New sexual reproductive health campaign launched

2 December 2016

Present at the event: (L-R) DFID Deputy Head Kenny Osborne, UNFPA Rwanda Deputy Representative Daniel Alemu, Acting Director General Sandrine Umutoni and Dr. Anicet Nabonimpa, Reproductive Health and FP Expert at RBC.

A new drive has been launched to involve Rwandan youth countrywide, in addressing the challenges related to their sexual reproductive health.

The nationwide campaign dubbed Innovation Accelerator (iAccelerator) is a mentorship-driven acceleration programme an initiative supported by UK Aid from the UK Government, and implemented by Imbuto Foundation in partnership with UNFPA.

It aims at exploring new and engaging ways to tackle pressing sexual and reproductive health challenges, while promoting social entrepreneurship among young people.

Sandrine Umutoni, Acting Director General of Imbuto Foundation, noted that the programme is a call for young people who have creative and innovative solutions to contribute to addressing challenges in response to complex development and health related issues focusing on sexual and reproductive health.

“There are challenges regarding sexual reproductive health and we decided that through the iAccelerator programme, we can put up a challenge for the youth to give us long lasting solutions that are business oriented, and relate to sexual reproductive health among adolescents,” she said.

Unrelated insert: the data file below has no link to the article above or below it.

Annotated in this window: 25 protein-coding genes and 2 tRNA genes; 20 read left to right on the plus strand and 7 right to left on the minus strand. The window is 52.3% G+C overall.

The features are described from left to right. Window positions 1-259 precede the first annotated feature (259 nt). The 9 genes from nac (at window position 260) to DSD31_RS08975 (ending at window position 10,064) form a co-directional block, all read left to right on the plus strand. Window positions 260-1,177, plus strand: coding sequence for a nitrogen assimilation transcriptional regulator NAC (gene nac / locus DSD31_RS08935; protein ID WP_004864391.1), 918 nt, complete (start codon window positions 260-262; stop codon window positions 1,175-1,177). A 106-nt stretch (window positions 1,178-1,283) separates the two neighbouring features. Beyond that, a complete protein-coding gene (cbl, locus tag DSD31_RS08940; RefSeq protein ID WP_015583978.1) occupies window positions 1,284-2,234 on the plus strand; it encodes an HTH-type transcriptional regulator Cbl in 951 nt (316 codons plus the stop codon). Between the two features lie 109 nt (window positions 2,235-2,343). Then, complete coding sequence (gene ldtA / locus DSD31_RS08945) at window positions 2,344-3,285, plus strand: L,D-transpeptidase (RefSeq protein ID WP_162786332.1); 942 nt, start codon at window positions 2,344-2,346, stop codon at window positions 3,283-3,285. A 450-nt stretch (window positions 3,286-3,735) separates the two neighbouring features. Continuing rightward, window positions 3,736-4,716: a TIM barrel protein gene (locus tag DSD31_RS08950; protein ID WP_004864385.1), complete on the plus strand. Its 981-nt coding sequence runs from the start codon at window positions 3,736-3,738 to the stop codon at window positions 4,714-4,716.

Daniel Alemu, the UNFPA Representative a.i noted that when empowered and given the right opportunities, youth are effective agents of change, which is why they need to be involved in the development of issues affecting them.

During the launch of the Innovation Accelerator (iAccelerator) programme held at the College of Business and Economics at the University of Rwanda.

“The number of adolescents living today is higher than at any other time in history. This means that this generation will largely drive the outcomes of all the sustainable developments goals. They will also be the ones who have to live with the results,” Alemu.

“Investing in youth education, health and livelihoods and in youth-led organisations, initiatives and partnerships will be critical to achieving every one of these goals,” he said.

The campaign will run up to January 23 next year, where young innovators and entrepreneurs between the ages of 18-30 can submit their business ideas in response to the challenge of “access to quality sexual and reproductive information and services for young people” through the website The programme will encourage young people to think critically and creatively about issues related to sexual and reproductive health.

A pitching contest for the 10 best projects will be organized, at the beginning of February next year from which the top four projects will win a grant, training and mentorship.